The Covid-19 pandemic has caused an unexpected increase in demand for the services of voluntary sector organisations, alongside an abrupt decline in fundraising revenue. John James OBE, chief executive of the Sickle Cell Society, reflects on the challenges the organisation has faced and shares what he has learnt and what gives him hope for the future.
The team: trust in people to do the very best they can
We have adjusted so nimbly. One day we were in the office, the next in our own kitchens or sitting rooms, working, and yet immersed in our own families or grappling with new caring responsibilities. We keep in phone contact and work out our plans together. I realise that we share values we really believe in, and this has enabled us to pull together.
We have found a new resilience, which we didn’t know we had, to cope with the demand for our services which went up exponentially1. This experience of coping with the effects of the pandemic has given us renewed confidence in ourselves and what we can do.
Collaboration and collective action are possible
As sources of funding disappear before our eyes, there is a narrative that says, ‘We can’t save all charities at any cost’. However, I am seeing funders work together to make emergency funds available for those charities that are struggling. That is not easy to do and is a sign of the determination in the system to survive.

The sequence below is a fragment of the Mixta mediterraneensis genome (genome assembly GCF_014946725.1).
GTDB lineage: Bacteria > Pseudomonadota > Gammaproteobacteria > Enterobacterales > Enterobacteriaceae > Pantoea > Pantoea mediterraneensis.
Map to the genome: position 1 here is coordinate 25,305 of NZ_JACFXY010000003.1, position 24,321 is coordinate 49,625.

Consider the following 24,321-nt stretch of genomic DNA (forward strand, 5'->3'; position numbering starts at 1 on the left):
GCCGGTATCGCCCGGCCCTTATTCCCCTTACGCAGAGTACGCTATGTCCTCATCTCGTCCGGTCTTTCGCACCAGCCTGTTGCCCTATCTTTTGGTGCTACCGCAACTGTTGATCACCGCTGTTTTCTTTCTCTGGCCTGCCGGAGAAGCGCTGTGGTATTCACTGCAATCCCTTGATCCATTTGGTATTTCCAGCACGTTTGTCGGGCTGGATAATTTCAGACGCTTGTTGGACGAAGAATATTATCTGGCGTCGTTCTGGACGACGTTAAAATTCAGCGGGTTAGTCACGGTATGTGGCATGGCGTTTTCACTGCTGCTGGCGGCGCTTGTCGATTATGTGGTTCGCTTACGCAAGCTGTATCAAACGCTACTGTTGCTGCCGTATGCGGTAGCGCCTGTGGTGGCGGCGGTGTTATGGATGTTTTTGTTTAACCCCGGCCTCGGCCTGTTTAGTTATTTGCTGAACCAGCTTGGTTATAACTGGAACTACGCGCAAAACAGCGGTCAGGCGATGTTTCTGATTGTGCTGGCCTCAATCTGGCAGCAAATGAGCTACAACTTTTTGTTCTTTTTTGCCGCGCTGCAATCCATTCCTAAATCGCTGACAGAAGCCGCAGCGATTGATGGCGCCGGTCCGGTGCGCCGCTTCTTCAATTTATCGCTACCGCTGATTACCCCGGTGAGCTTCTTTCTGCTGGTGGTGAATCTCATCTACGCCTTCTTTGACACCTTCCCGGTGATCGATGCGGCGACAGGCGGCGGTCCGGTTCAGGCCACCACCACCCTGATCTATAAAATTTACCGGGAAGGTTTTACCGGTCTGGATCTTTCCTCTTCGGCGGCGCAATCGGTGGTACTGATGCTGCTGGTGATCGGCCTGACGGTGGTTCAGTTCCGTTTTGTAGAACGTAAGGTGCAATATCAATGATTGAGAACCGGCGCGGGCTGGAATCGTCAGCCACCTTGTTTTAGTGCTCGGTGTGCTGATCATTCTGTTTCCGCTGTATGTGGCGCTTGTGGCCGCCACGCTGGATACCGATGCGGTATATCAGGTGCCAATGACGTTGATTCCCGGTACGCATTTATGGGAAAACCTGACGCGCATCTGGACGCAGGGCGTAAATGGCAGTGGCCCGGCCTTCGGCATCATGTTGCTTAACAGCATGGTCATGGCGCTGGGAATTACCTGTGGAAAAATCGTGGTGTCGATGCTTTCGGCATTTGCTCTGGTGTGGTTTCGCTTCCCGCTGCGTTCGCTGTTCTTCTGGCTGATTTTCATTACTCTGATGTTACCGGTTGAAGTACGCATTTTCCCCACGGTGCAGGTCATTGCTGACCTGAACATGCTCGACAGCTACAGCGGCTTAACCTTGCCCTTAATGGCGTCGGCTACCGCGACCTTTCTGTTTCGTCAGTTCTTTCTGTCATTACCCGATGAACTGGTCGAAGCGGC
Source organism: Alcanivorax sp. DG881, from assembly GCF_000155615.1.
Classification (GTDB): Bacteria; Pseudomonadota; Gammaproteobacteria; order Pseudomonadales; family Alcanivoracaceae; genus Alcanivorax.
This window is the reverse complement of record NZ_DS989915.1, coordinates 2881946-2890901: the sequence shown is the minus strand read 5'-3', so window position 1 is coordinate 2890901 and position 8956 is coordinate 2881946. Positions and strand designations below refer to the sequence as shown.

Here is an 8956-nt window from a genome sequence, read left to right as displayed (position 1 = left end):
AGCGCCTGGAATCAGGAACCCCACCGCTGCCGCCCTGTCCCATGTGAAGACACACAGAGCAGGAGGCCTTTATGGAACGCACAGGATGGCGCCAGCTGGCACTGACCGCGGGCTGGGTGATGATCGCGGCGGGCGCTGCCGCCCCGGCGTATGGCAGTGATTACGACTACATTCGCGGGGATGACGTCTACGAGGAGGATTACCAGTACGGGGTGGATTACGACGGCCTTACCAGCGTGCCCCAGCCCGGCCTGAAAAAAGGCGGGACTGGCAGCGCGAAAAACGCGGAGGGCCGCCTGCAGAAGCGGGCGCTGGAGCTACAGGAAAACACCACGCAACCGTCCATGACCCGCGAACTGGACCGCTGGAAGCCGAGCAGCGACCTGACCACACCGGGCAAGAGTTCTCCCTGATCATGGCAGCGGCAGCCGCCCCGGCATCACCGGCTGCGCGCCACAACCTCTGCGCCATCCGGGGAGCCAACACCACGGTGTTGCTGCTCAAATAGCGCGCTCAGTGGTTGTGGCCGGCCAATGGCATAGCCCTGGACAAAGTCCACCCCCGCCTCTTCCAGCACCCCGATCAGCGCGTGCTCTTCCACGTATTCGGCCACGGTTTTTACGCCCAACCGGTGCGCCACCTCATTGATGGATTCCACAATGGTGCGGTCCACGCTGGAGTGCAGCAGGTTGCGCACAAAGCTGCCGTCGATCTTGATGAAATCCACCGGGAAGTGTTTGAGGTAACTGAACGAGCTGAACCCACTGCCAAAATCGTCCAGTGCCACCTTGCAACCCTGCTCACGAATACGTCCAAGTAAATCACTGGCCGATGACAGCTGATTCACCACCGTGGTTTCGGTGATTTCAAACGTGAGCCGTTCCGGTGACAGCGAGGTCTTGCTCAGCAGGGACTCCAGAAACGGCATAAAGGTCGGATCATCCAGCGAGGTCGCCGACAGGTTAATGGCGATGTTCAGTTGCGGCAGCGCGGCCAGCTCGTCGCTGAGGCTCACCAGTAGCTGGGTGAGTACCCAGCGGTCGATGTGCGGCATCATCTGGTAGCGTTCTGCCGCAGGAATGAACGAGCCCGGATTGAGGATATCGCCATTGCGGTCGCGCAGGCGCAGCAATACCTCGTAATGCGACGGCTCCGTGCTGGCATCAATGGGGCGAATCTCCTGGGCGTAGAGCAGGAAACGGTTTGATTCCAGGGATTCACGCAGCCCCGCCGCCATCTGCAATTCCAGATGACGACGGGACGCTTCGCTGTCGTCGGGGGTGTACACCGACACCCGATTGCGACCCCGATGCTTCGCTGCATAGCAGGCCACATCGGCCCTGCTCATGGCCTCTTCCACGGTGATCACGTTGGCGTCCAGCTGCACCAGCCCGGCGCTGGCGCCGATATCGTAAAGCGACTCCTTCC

The enormous volume of chat on our website is enabling new conversations and connections between patients, many of which will continue.
The network of sickle cell specialist medical centres has mobilised. These were only established in the past year, and clinicians are collaborating across centres and with local hospitals, to ensure patients continue to receive regular care.
We can learn from Covid-19 to change the future
Covid-19 has exposed the scale of health inequalities in the UK. As a charity that works with these issues every day, most particularly in the UK’s Black, Asian and minority ethnic (BAME) community, this is sadly not news to us. Now, the whole country is alert to the issue. Let’s use this moment to act.
We now value key workers and public servants in new and different ways. Many have been amazed at just how many frontline workers are from the BAME community – and how many have died. Let’s hold on to the respect we feel now.
Covid-19 has helped people understand the connections between the NHS, care homes and voluntary organisations. We must strengthen the voluntary and care sectors, find the resources they need. Let’s cement that in at policy level and build it in to plans on the ground.
As a voluntary sector leader I’m optimistic about the future of the sector and its place in health and care in the UK. We need to use our recent experiences; there is no going back.